There is a passage in the New Testament that is often the subject of much controversy. Never mind that it is in plain language. But the controversy usually comes from people trying to decide what it means, instead of just reading what it says and going with that. That’s so religious. But this passage has meant a lot to me in recent days.

The passage I speak of is II Corinthians 12:7-9

7 ‘And lest I should be exalted above measure through the abundance of the revelations, there was given to me a thorn in the flesh, the messenger of Satan to buffet me, lest I should be exalted above measure.

8 ‘For this thing I besought the Lord thrice, that it might depart from me.

9 ‘And he said unto me, My grace is sufficient for thee: for my strength is made perfect in weakness. Most gladly therefore will I rather glory in my infirmities, that the power of Christ may rest upon me.

This is an easy passage to understand. It means what it says. It says that a thorn in the flesh was given – a messenger of Satan – to keep him down so the revelations he had been getting wouldn’t lift him up above reach. The purpose of revelation from God is to do exactly that, lift us up above the curse, the devil, death, failure (see psalm 97:11, Deuteronomy 28:13). A messenger brings a message. The book of Acts chronicles the ministry of Paul, and all the opposition that came against him after he started bringing the news of Jesus Christ to people. The message is clear, ‘shut up Paul!’. Some of that opposition was pretty rough, and almost killed him a few times. He ended up in prison. He never shut up.

When he asked God to make it go away, God did not say no. But since persecution is not part of what we are delivered from, and the negative messages that come from people, and the doomsayers, and the naysayers, God gave him the answer to the problem. His grace. If you know what grace is, and why it’s sufficient, it’s really clear what a radically awesome answer that is.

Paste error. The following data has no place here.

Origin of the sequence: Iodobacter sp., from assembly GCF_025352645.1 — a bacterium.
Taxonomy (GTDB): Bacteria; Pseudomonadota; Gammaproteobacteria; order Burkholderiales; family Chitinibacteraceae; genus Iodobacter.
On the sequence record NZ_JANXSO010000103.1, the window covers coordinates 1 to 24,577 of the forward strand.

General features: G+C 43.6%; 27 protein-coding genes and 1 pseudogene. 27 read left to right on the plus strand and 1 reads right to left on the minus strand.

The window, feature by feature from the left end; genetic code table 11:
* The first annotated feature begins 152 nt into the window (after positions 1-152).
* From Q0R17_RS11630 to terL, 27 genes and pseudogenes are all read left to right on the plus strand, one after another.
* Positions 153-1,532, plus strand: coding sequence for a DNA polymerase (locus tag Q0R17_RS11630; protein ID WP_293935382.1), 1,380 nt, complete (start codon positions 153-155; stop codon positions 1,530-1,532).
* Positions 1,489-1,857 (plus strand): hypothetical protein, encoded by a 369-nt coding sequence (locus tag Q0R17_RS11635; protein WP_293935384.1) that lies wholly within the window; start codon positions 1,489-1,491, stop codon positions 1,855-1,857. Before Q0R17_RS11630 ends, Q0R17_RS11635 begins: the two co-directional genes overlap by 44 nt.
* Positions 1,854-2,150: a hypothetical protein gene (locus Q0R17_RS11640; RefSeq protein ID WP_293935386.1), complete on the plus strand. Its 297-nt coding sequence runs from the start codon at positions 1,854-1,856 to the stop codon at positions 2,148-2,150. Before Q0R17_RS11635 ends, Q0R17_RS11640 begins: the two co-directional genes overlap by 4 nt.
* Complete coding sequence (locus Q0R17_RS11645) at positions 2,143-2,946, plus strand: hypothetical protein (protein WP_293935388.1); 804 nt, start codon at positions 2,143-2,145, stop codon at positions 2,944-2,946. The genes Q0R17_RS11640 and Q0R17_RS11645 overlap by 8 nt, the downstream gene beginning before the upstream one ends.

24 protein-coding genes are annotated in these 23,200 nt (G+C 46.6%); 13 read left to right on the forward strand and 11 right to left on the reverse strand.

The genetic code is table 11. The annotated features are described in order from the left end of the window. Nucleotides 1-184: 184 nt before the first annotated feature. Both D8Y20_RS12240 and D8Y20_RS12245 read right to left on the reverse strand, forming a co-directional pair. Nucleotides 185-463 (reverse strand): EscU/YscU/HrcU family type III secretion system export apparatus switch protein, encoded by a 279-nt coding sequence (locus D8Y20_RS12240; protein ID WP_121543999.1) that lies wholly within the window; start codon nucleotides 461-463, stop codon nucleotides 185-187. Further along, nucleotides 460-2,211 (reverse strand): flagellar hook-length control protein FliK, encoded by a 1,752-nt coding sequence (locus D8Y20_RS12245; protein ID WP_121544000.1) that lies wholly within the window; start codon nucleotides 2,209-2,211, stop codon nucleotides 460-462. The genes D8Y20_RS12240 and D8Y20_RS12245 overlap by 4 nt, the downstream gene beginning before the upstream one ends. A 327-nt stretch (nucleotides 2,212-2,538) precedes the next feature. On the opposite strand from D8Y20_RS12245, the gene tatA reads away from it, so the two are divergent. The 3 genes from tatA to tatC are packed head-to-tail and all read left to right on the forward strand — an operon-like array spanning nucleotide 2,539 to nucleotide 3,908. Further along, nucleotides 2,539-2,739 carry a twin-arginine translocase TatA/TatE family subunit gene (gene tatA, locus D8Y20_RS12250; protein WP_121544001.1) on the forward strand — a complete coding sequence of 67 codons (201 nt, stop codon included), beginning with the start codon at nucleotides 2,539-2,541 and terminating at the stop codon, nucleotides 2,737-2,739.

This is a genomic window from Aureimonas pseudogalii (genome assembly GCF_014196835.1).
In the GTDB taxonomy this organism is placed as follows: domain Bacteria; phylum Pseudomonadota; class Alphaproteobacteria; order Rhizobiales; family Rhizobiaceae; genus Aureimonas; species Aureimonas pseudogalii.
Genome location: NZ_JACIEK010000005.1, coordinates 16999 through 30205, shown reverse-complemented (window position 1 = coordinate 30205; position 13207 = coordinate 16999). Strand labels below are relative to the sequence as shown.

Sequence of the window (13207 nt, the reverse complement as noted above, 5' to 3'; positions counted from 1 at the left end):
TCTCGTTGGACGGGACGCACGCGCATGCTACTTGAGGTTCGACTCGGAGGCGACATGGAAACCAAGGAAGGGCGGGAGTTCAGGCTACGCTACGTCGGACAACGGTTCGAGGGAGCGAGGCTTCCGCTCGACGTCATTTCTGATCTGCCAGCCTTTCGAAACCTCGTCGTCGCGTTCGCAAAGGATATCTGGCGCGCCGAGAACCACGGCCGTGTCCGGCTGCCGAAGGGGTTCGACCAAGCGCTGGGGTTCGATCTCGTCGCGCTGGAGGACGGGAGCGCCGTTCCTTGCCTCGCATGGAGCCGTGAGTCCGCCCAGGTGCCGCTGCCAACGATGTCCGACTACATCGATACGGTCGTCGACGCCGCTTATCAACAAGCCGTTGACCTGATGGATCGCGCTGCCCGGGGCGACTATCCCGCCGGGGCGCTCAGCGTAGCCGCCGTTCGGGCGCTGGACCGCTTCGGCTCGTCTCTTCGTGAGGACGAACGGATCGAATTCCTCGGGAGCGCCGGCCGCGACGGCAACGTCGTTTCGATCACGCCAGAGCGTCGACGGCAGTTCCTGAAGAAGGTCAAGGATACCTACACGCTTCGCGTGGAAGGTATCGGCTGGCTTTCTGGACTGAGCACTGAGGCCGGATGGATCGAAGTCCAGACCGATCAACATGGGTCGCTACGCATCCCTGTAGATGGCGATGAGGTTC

Grace, in the original Greek word used, is charis, and it translates like this:

1) Grace – (from chairo (1) to rejoice, be glad (2) to rejoice exceedingly (3) to be well, thrive)


a) That which affords joy, pleasure, delight, sweetness, charm, loveliness: grace of speech

2) Good will, loving-kindness, favor

a) of the merciful kindness by which God, exerting his holy influence upon souls, turns them to Christ, keeps, strengthens, increases them in Christian faith, knowledge, affection, and kindles them to the exercise of the Christian virtues

3) What is due to grace

a) The spiritual condition of one governed by the power of divine grace

b) The token or proof of grace, benefit

1) Benefit, bounty

4) Thanks, (for benefits, services, favors), recompense, reward

Sufficient is arkeo, and means this:

1) To be possessed of unfailing strength

a) To be strong, to suffice, to be enough

1) To defend, ward off

b) To be satisfied, to be contented

Okay! Now that we looked up the words, and found the original definition of the words used, we have a really clear image of what Paul was asking God about, and what God said in return. Contrary to popular religious teaching on this passage, that insists that the thorn in Paul’s flesh was a physical ailment, and that God said no He wasn’t going to take it away but rather that He was going to help Paul endure it like a champion – it pretty much just the opposite. In the Old Testament, God referred to the nations that Israel was going to encounter in the Promised Land as thorns in their sides if they mingled with them and adopted their practices. They were not going to become physical ailments to the people of Israel. They were going to become problems. Why would a thorn in the flesh suddenly mean something different in the New Testament? That just isn’t how scripture flows, changing meanings and definitions from one place to the next. It is, however, how religious interpretation often is.

You can see I have a real issue with religion. I do, because it has a real tendency to mar the message of the Bible, and to put people in restrictive ceremonious rituals that are empty of life and power.

Well, as I said, this has become a real source of power for me. I have my own thorns to deal with. God isn’t just going to remove all the problem people in my life. I really don’t see that as being practical anyway. No, rather God is going to – has – given me this same grace, this charisma, this influence of Himself on and through me, to deal with thorns in my life. This grace is completely sufficient for me making me possessed of unfailing strength!

It’s not very religious, but it certainly gets results!


 

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